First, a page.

Friday, November 4, 2011

Review: The Professor's Assistant by Bren Christopher

The Professor's Assistant by Bren Christopher

Publisher: Liquid Silver Books
Genre: Alternative Romance

Heat Rating: 3



Lured by rumors of a momentous invention, Agent Julian Blake steps into the New York Gate and emerges outside London. It is the same year, 1885, but an Earth parallel to his own. The two timelines are almost identical, but the slight variation is enough to threaten his mission as it includes an attitude toward same-sex attraction that is less than accepting.

He never expected that difference to pose a problem. Julian has an important mission to complete; a mission with far-reaching consequences not only across the alternate Earths, but into their pasts. For the momentous invention is a working time machine. And the inventor’s assistant is a beautiful, auburn-haired young man named Daniel who causes Julian to disregard the Department rules he has lived by for so long.

But there are others interested in the professor’s new invention, and when tragedy strikes, the professor’s lovely assistant might just be the only person left alive with the knowledge to recreate the device.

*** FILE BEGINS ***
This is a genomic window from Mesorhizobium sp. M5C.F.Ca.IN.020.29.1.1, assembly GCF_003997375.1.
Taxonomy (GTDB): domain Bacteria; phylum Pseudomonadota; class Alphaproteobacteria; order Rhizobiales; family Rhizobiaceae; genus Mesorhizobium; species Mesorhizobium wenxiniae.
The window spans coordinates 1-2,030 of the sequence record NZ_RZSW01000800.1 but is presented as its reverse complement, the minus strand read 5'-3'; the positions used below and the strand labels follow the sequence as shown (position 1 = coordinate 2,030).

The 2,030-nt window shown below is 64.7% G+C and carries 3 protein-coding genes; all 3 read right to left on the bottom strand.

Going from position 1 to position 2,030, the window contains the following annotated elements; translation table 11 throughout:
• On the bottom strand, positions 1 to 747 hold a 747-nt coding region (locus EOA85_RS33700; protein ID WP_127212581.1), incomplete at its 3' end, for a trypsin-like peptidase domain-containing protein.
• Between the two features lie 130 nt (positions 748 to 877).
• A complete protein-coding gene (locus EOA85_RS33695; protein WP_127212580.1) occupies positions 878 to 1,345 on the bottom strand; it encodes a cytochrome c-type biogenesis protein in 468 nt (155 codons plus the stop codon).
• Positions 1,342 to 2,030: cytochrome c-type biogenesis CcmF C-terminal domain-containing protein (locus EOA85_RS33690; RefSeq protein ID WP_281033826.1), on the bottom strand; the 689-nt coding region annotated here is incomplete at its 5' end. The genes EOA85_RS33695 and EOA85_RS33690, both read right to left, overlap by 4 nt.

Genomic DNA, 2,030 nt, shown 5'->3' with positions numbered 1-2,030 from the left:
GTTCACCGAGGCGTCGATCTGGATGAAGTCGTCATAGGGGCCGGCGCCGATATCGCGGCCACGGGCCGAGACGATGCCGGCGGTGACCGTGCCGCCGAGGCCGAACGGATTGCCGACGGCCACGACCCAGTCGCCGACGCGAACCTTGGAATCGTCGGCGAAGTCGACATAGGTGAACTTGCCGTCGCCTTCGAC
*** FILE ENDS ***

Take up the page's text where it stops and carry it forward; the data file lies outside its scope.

Now Daniel is a target, and Julian is in a race to protect him and retrieve the knowledge of the time machine from those who would misuse it.

Contains: Explicit m/m sex

Dodie's Review

The story of Julian and Daniel is a beautiful story. They meet – there is an instant attraction – and realize quickly that they are in love with each other. As happens far too often in romance novels, neither one does anything stupid to drive the other one away. As difficulties arise in their burgeoning relationship, they analyze the situation, and correctly realize when they are overreacting to something.

Due to Daniel's job as the professor's assistant, he becomes a target of the “bad guys”. This was my main problem with the book. There is not enough tension and build in the “bad guys” confrontation with Daniel, so consequentially the payoff is not as powerful as it could be. Everything is resolved neatly, there are not any inappropriate leaps or inconsistencies in the story, but the tension is not there in the suspenseful moments, so the denouement falls flat.

The plot with its historical sci fi elements was refreshing and intriguing. The romantic scenes between Julian and Daniel were absorbing, and illustrated the developing love between them. While the denouement was not as powerful as it could have been,The Professor's Assistant is nevertheless a great story and highly entertaining read.

4 Tea Cups!
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